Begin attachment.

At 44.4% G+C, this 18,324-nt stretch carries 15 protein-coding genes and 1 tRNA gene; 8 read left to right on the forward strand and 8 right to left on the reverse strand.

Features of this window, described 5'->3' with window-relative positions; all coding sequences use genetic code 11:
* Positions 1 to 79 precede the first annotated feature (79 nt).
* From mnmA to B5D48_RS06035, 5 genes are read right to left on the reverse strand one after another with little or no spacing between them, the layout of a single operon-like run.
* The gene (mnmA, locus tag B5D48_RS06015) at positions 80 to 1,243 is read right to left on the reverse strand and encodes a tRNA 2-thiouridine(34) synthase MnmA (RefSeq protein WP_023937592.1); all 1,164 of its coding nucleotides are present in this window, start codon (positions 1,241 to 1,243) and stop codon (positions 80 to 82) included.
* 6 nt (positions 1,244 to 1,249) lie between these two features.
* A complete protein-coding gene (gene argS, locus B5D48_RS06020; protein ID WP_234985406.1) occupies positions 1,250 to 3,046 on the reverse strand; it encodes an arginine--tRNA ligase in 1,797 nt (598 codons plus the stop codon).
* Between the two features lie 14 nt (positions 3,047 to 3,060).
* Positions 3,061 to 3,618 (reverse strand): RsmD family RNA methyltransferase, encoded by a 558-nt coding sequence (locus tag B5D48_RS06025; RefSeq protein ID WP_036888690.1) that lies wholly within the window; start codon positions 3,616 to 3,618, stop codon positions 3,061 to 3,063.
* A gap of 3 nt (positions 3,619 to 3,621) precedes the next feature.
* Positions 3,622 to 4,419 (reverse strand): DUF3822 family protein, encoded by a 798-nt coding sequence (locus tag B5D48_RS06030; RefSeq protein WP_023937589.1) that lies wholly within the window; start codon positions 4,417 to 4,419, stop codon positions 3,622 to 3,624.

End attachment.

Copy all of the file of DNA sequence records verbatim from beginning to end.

At 44.4% G+C, this 18,324-nt stretch carries 15 protein-coding genes and 1 tRNA gene; 8 read left to right on the forward strand and 8 right to left on the reverse strand.

Features of this window, described 5'->3' with window-relative positions; all coding sequences use genetic code 11:
* Positions 1 to 79 precede the first annotated feature (79 nt).
* From mnmA to B5D48_RS06035, 5 genes are read right to left on the reverse strand one after another with little or no spacing between them, the layout of a single operon-like run.
* The gene (mnmA, locus tag B5D48_RS06015) at positions 80 to 1,243 is read right to left on the reverse strand and encodes a tRNA 2-thiouridine(34) synthase MnmA (RefSeq protein WP_023937592.1); all 1,164 of its coding nucleotides are present in this window, start codon (positions 1,241 to 1,243) and stop codon (positions 80 to 82) included.
* 6 nt (positions 1,244 to 1,249) lie between these two features.
* A complete protein-coding gene (gene argS, locus B5D48_RS06020; protein ID WP_234985406.1) occupies positions 1,250 to 3,046 on the reverse strand; it encodes an arginine--tRNA ligase in 1,797 nt (598 codons plus the stop codon).
* Between the two features lie 14 nt (positions 3,047 to 3,060).
* Positions 3,061 to 3,618 (reverse strand): RsmD family RNA methyltransferase, encoded by a 558-nt coding sequence (locus tag B5D48_RS06025; RefSeq protein ID WP_036888690.1) that lies wholly within the window; start codon positions 3,616 to 3,618, stop codon positions 3,061 to 3,063.
* A gap of 3 nt (positions 3,619 to 3,621) precedes the next feature.
* Positions 3,622 to 4,419 (reverse strand): DUF3822 family protein, encoded by a 798-nt coding sequence (locus tag B5D48_RS06030; RefSeq protein WP_023937589.1) that lies wholly within the window; start codon positions 4,417 to 4,419, stop codon positions 3,622 to 3,624.